Don’t confuse OKRs and strategy
Wednesday, December 6, 2023
I want 50% sales growth in my area. My friend wants to open ten new franchises next year. Another wants to capture a 40% market share.
How do our strategies sound to you? Are we ready to take them into the next year, or do they seem shortsighted? If you thought the latter, you’re right—these aren’t strategies at all! They’re OKRs.
I’ve noticed that the line between OKRs and strategies has blurred within the evolving world of business management. This may lead both aspects of planning to become less impactful through a lack of direction and an increased imbalance of focus on short-term and long-term growth. Let’s explore the differences between these two concepts and how to use them to benefit one another as well as your business.
What are OKRs?
OKR stands for Objectives and Key Results. They’re a powerful way to set goals and measure your organization’s performance. This methodology was developed in the 1970s by Andrew Grove, who used it to head Intel’s shift to microprocessors. Intel’s success inspired a drove of other companies to adopt OKRs, and today, the idea of starting your projects with a concrete ideal outcome in mind is widespread.
OKRs focus on outcomes—what you want to achieve, rather than how you plan to achieve it. They start with an aspirational objective; in my friends’ and my case, that would be sales growth, opening new franchises, and capturing market share. Your objectives provide you with direction–a kind of light at the end of the tunnel. Next, an OKR needs a key result. These are specific and quantifiable outcomes: for us, 50%, ten, and 40%.
Think of your OKRs as your wish list. They define what you would like to see. However, they do not provide a clear framework regarding how to get there—only strategy can do that.
“The key result has to be measurable. But at the end, you can look and without any arguments: Did I do that or did I not do it? Yes? No? Simple. No judgements in it.” — Andrew Grove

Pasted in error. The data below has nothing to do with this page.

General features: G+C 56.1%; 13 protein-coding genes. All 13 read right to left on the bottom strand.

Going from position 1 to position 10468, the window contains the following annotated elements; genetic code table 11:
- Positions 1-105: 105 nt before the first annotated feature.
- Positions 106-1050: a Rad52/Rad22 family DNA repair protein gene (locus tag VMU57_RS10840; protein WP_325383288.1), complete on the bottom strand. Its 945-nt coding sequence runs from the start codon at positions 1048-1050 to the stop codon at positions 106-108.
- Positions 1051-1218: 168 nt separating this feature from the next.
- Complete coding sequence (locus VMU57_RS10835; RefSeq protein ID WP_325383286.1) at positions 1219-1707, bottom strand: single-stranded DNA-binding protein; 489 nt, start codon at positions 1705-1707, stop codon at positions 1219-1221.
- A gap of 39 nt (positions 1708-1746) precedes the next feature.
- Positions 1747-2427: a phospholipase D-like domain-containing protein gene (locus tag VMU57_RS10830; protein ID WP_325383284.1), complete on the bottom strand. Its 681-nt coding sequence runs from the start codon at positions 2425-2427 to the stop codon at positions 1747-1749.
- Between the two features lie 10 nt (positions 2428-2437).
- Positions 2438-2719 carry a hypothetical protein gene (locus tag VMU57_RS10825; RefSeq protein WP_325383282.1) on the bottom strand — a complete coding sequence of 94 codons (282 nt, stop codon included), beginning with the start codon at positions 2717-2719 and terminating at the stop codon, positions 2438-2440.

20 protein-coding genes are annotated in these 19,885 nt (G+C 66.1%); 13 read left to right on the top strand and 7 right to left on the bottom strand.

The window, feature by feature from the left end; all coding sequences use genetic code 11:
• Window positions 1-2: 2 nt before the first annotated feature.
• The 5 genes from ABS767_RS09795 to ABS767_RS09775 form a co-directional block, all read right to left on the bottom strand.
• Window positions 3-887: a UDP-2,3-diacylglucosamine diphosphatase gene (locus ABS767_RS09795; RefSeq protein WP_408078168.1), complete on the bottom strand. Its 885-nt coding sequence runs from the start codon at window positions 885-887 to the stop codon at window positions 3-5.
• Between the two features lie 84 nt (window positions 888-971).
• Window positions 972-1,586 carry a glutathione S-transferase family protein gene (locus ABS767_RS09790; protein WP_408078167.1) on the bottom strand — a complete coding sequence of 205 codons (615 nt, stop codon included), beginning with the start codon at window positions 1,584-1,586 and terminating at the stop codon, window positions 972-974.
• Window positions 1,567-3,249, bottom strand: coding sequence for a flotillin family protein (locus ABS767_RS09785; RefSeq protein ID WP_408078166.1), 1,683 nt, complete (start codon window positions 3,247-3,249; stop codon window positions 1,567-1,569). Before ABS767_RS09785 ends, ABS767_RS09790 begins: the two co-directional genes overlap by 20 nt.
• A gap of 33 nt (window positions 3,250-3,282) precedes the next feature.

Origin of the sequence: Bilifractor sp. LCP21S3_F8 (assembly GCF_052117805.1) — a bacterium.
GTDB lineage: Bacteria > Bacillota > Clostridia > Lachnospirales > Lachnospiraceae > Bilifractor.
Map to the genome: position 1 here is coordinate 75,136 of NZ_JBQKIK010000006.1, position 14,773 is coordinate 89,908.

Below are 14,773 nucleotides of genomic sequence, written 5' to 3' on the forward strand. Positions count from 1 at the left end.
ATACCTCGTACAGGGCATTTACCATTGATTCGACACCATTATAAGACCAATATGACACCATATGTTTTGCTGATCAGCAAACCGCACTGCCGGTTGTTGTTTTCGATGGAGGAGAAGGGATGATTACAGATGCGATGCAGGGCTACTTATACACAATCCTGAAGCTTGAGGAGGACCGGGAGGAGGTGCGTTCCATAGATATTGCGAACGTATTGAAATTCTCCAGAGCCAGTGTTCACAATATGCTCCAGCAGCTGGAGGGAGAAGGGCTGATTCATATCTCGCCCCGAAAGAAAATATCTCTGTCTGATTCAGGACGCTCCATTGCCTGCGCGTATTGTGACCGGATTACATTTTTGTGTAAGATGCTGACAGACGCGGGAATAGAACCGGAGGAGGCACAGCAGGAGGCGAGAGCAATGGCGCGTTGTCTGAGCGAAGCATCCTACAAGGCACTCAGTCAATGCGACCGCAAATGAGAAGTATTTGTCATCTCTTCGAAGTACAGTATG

What makes a good strategy?
Strategies are the plans you make in order to achieve long-term goals. Defining your objectives is only the first step in successful strategy development and implementation.
A good strategy requires further exploration of your OKRs as well as creativity and collaboration within your organization when developing a plan. This plan will provide a long-term vision of your success and can give you and your team direction as you work toward your goals.
Envision a map to buried gold: your strategy is the path, and your OKR is simply the X that marks the spot.
Start at the end
Step one when developing either OKRs or strategy is to clearly separate them in your mind. A good way to do this is to work backward. In other words, when you have a goal in mind, you should figure out the key events and actions that need to take place so that you can get from your current position to your goal. This framework of thinking totally fixes the confusion and gives you more reason to lay out your strategy clearly.
If you can’t sort out the differences between the two concepts mentally, it may be keeping you from creating a successful strategy in the first place. And in these modern times, where innovation is a prerequisite to your survival, not having a well-articulated strategy becomes a lot like going to war without a weapon.